The Allure of a 2015 Guardianship and a Burial in the Wrong Cemetery, Excuses and Covid-19

Comedian Elayne Boosler visited her cousin Dorothea Buschell in Brooklyn’s Hamilton Park Nursing & Rehabilitation Center in August 2018.
Comedian Elayne Boosler visited her cousin Dorothea Buschell in Brooklyn’s Hamilton Park Nursing & Rehabilitation Center in August 2018.
Photo: Courtesy of Elayne Boosler

Dear Reader:

The following story, one partially told on Facebook and to The City by comedian Elayne Boosler, is a developing story and one we will cover in depth. When we started this blog in 2016 one of our goals was to draw attention to the deplorable treatment of the elderly and most vulnerable at the hands of nursing home owners and managers. Our intent was to uncover the depth of the depravity of some owners and managers of many of the world’s nursing homes, particularly those in New York and New Jersey, who choose profit over care, bottom lines over human life and lined pockets over dignity.

There can be no greater example of that choice than the story of Elayne Boosler’s elderly Jewish cousin who died in the care of an Allure nursing home, which had in 2015 obtained custodianship over Boosler’s cousin, despite the existence of a living relative. Ms. Boosler’s story is shocking insofar as her cousin was not only denied a dignified death but a dignified burial. While Covid-19 may have played a role in the absurdity of the story that follows, it does not tell the whole story and cannot be used to mitigate the responsibility of the owners/managers of the nursing home that not only deprived Ms. Boosler’s cousin of her family, but of a Jewish burial.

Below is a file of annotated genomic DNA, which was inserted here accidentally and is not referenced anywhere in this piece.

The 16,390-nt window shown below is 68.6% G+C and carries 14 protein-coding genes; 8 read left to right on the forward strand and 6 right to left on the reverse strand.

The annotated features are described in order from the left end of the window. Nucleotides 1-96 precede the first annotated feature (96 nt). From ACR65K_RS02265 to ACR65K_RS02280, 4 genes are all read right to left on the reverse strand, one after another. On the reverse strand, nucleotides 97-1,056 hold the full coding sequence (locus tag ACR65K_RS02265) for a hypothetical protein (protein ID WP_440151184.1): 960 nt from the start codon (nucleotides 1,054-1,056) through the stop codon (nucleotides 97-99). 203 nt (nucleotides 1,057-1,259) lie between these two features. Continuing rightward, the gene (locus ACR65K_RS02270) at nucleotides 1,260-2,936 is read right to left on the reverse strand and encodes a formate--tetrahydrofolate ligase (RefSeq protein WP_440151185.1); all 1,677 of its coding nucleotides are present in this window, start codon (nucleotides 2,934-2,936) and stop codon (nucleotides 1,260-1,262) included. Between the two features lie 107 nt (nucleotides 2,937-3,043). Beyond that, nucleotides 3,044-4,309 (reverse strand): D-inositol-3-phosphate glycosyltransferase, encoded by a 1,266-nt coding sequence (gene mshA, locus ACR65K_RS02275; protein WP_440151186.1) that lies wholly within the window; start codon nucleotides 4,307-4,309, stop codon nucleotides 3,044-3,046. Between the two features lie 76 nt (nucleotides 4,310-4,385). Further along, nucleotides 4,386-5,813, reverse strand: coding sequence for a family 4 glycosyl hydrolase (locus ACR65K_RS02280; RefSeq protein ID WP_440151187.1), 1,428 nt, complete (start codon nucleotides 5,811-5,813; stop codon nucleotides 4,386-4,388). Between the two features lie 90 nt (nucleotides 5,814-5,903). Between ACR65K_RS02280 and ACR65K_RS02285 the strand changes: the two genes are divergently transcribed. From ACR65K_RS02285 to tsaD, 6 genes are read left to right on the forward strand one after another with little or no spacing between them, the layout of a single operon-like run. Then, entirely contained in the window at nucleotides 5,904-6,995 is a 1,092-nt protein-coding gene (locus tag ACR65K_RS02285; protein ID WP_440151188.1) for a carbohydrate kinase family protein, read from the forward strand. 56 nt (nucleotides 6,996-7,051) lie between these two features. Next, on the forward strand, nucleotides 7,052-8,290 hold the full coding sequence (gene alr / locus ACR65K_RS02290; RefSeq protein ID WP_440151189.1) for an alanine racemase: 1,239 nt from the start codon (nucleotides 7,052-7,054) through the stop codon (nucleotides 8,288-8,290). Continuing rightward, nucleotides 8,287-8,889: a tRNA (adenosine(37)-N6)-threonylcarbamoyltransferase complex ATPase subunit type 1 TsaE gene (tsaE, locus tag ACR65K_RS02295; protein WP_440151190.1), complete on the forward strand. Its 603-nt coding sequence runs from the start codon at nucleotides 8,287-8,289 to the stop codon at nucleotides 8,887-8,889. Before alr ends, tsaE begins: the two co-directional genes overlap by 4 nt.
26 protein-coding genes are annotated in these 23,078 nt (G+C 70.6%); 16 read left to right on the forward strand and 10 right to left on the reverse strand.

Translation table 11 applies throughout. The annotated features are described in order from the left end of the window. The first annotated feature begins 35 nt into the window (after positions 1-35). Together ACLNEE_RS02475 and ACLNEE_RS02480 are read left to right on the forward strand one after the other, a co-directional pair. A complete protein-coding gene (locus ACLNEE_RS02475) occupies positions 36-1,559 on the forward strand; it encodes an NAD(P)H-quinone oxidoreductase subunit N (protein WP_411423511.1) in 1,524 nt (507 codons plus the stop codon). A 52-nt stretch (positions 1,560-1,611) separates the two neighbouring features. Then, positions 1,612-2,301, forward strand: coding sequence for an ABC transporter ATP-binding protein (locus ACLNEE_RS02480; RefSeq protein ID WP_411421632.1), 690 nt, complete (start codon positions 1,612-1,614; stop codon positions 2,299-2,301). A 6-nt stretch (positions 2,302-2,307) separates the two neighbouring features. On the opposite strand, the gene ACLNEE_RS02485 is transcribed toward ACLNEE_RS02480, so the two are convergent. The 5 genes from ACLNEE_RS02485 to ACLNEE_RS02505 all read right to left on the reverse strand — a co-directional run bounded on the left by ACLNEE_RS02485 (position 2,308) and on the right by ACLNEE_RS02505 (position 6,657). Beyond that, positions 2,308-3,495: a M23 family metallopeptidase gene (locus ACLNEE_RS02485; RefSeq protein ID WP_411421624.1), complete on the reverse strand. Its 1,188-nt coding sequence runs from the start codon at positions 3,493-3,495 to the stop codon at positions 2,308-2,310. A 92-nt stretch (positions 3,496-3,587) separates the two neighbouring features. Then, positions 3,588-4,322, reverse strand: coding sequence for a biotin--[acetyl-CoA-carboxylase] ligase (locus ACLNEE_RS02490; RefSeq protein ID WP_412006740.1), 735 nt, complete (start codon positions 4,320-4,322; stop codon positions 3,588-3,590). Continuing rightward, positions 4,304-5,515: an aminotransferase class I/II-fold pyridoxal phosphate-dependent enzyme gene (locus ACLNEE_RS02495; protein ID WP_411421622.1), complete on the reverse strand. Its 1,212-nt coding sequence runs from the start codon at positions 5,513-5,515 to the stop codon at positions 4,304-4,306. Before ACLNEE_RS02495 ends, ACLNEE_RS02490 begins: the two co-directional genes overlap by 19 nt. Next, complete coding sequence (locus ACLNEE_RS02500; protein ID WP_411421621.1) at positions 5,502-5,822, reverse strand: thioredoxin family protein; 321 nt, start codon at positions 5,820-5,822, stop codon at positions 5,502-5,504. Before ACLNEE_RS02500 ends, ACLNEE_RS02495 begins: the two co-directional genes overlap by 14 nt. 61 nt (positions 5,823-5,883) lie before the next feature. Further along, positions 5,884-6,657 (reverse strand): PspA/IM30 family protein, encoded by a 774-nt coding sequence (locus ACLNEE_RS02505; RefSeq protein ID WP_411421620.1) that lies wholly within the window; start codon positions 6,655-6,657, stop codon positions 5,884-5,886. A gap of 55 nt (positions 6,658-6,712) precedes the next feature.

There can really be no greater indignity and no more astonishing tragedy.

When Ms. Boosler’s cousin died (allegedly) of Covid-19, instead of being buried in a Jewish cemetery with all of the Jewish rites and customs which had been provided to the nursing home, she was interred in a Christian cemetery at an astronomical fee.

Boosler’s story is not surprising to those of us who have been following nursing homes in general and Allure in particular. What is surprising, however, is the ease with which nursing homes can obtain guardianship over the elderly in their care.  As legal guardians, these nursing homes and long-term care/rehabilitation facilities have access to finances, decisions, medical choices and ultimately the life and death of those in their care. And most do not do the due diligence required before obtaining guardianship. Or, they simply falsify statements and records. Moreover, it is not even clear that such due diligence is ever required or if there is any oversight, particularly in New York where the systems in place have run amok.